“There are so many people doing such great work out there,” said The Invisible Woman costume designer Michael O’Connor, who is Oscar-nominated for Best Achievement in Costume Design. O’Connor — who worked on the period drama about the life of Charles Dickens — was one of the most gracious people I’ve ever interviewed, handing out credit to his staff, his director Ralph Fiennes and even to his peers on other films. “If you look at a film like Nebraska, those clothes say everything about those people,” O’Connor said. “It’s good, intelligent work.” His appreciation and passion for the work is evident in every detail of the clothing he speaks of. He’s also fascinated with the historical research that comes into play prior to the actual designs and selection of fabrics. “The looking into it is the fun part,” he said. “There are subtleties that change throughout the years, and I love monitoring and watching that stuff. You know, the men started wearing suits at this time in the 1850s. The women’s bonnets changed shape as the shape of the dresses changed. The bonnets became shorter, more rounded and less of the face is hidden. They were made with a clever craft that no one makes these days anymore. The corners, the pockets for the watches, the overall attention to detail was there always.”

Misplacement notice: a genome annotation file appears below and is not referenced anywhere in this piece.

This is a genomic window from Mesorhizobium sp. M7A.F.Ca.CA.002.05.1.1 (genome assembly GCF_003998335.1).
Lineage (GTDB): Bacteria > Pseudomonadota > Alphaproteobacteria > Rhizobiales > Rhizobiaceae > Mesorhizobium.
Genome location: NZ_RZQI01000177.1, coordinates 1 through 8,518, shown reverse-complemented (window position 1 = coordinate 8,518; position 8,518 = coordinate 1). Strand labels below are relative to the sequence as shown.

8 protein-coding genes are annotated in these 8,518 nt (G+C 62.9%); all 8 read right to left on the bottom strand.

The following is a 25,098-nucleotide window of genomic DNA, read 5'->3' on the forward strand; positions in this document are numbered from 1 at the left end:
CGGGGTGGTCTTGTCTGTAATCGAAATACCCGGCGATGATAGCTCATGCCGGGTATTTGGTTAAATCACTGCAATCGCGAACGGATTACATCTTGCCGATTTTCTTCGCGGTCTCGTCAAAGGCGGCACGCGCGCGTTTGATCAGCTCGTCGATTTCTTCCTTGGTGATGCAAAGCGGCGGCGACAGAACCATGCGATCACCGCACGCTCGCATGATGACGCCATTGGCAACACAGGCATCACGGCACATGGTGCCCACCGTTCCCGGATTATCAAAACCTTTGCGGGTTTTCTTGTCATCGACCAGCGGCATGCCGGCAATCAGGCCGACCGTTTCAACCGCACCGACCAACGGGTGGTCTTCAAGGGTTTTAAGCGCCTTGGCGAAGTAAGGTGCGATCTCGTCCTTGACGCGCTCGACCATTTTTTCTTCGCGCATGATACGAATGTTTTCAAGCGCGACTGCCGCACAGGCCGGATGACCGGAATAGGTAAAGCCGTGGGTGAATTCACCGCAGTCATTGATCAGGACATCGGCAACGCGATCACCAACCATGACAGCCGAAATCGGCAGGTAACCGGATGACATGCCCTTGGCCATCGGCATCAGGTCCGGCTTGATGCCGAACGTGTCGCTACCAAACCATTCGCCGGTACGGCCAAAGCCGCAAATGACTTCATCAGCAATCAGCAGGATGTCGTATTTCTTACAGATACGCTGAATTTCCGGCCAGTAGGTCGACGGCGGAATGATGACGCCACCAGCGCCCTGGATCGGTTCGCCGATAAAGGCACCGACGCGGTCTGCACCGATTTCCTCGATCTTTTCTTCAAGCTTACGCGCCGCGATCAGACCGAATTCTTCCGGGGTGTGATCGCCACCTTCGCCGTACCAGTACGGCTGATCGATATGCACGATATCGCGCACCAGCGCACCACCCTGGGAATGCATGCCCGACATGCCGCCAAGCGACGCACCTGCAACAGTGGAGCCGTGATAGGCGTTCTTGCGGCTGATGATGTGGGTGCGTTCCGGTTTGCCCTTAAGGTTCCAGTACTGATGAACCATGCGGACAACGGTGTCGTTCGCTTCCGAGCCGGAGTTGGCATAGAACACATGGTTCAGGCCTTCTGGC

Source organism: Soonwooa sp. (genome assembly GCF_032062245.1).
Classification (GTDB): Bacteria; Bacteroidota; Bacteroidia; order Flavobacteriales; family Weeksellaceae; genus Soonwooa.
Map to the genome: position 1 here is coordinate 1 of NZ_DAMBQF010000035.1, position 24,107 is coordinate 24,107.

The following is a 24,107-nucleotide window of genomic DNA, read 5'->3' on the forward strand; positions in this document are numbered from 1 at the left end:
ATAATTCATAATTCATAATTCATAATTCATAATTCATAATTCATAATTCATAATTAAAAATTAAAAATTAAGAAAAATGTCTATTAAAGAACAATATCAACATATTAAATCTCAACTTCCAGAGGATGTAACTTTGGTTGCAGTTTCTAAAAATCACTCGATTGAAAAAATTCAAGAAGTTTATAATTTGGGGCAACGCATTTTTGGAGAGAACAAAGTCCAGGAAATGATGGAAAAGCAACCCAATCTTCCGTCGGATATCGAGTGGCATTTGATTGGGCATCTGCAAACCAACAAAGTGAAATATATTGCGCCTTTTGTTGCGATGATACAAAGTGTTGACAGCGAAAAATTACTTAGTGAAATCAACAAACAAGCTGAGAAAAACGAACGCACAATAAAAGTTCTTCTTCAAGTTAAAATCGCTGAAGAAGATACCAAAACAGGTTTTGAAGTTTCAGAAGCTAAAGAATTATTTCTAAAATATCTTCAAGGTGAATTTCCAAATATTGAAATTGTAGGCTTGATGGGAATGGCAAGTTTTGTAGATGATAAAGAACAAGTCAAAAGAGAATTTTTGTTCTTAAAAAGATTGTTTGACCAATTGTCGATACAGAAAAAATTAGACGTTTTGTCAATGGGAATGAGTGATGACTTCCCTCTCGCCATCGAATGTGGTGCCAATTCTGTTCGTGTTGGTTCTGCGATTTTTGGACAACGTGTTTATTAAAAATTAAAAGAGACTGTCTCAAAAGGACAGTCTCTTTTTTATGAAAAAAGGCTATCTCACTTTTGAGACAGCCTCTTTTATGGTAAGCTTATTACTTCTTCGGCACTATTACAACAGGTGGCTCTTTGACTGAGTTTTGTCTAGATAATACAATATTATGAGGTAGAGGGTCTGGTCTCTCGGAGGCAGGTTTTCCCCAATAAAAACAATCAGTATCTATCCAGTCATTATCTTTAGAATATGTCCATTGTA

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He said some of his inspiration came from the French neo-classical painter Jean-Auguste-Dominique Ingres, whose work is displayed in the Louvre. He and Fiennes — who portrayed Dickens with a contagious enthusiasm — spent a lot of time thinking about what a particular character would weare. Felicity Jones, for instance, played Dickens’ very young and demur mistress. “We had discussions like, ‘Would her character really wear this kind of dress?’ Even little, tiny rickrack mossy, mustard-colored braids on Felicity’s dress, we discussed because we wanted to make sure the costume wasn’t speaking beyond the character. You didn’t want her to gleam out even though she was the lead actress, because the camera is going to find her anyway, so (in a scene with her family) you put her sisters around her in pink.” His greatest find was an original, mint condition waist coat from the period with green vine leaves and grapes on it against black that Fiennes wore in one scene. O’Connor said his director embraced the period completely because he wanted it to be a truthful film. “When the actors are wearing these clothes, it makes them feel different,” he said. Which is the same kind of thinking behind the costuming of one of the greatest films of all time, Gone with the Wind.